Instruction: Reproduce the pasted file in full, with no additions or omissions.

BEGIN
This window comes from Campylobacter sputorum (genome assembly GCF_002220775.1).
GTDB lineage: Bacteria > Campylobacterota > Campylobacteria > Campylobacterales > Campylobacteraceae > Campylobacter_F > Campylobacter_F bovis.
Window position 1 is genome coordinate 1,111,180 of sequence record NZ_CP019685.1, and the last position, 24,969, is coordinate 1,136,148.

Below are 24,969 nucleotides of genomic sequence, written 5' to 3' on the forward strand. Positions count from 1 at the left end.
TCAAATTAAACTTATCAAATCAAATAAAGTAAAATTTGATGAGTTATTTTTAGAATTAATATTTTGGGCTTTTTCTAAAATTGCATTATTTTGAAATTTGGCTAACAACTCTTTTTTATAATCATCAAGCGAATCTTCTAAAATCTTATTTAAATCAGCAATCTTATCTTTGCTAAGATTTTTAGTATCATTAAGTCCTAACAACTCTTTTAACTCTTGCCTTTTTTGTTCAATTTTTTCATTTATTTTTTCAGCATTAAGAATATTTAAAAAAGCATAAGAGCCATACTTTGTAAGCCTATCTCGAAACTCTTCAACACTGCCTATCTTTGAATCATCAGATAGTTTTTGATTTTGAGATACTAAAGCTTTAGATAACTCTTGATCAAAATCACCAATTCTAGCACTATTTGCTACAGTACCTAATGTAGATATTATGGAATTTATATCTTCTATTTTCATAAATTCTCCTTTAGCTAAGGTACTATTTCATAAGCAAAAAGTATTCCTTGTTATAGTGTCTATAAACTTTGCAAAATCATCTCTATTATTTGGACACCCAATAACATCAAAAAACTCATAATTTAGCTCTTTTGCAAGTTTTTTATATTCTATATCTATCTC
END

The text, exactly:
This window comes from Campylobacter sputorum (genome assembly GCF_002220775.1).
GTDB lineage: Bacteria > Campylobacterota > Campylobacteria > Campylobacterales > Campylobacteraceae > Campylobacter_F > Campylobacter_F bovis.
Window position 1 is genome coordinate 1,111,180 of sequence record NZ_CP019685.1, and the last position, 24,969, is coordinate 1,136,148.

Below are 24,969 nucleotides of genomic sequence, written 5' to 3' on the forward strand. Positions count from 1 at the left end.
TCAAATTAAACTTATCAAATCAAATAAAGTAAAATTTGATGAGTTATTTTTAGAATTAATATTTTGGGCTTTTTCTAAAATTGCATTATTTTGAAATTTGGCTAACAACTCTTTTTTATAATCATCAAGCGAATCTTCTAAAATCTTATTTAAATCAGCAATCTTATCTTTGCTAAGATTTTTAGTATCATTAAGTCCTAACAACTCTTTTAACTCTTGCCTTTTTTGTTCAATTTTTTCATTTATTTTTTCAGCATTAAGAATATTTAAAAAAGCATAAGAGCCATACTTTGTAAGCCTATCTCGAAACTCTTCAACACTGCCTATCTTTGAATCATCAGATAGTTTTTGATTTTGAGATACTAAAGCTTTAGATAACTCTTGATCAAAATCACCAATTCTAGCACTATTTGCTACAGTACCTAATGTAGATATTATGGAATTTATATCTTCTATTTTCATAAATTCTCCTTTAGCTAAGGTACTATTTCATAAGCAAAAAGTATTCCTTGTTATAGTGTCTATAAACTTTGCAAAATCATCTCTATTATTTGGACACCCAATAACATCAAAAAACTCATAATTTAGCTCTTTTGCAAGTTTTTTATATTCTATATCTATCTC